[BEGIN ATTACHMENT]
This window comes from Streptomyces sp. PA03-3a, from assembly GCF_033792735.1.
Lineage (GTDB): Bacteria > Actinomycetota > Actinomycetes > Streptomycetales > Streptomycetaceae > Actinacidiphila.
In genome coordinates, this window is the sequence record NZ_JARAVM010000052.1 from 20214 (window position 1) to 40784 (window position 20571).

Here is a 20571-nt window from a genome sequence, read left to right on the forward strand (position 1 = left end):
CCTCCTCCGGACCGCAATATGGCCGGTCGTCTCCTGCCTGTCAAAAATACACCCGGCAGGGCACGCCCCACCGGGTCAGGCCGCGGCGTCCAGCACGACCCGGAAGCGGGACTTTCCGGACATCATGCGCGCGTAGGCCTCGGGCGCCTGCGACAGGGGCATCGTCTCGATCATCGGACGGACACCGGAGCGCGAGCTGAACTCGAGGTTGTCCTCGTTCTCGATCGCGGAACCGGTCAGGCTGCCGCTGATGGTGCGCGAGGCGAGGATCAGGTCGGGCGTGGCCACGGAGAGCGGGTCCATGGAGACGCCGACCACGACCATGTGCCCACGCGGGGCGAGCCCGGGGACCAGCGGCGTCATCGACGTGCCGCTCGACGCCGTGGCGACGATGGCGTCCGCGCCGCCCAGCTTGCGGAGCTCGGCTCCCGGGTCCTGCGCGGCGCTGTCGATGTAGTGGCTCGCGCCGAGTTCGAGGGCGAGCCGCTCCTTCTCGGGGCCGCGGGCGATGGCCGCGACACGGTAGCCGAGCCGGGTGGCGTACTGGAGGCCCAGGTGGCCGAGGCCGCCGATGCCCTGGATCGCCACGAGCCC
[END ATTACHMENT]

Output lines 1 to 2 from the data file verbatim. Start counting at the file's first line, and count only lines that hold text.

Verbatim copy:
This window comes from Streptomyces sp. PA03-3a, from assembly GCF_033792735.1.
Lineage (GTDB): Bacteria > Actinomycetota > Actinomycetes > Streptomycetales > Streptomycetaceae > Actinacidiphila.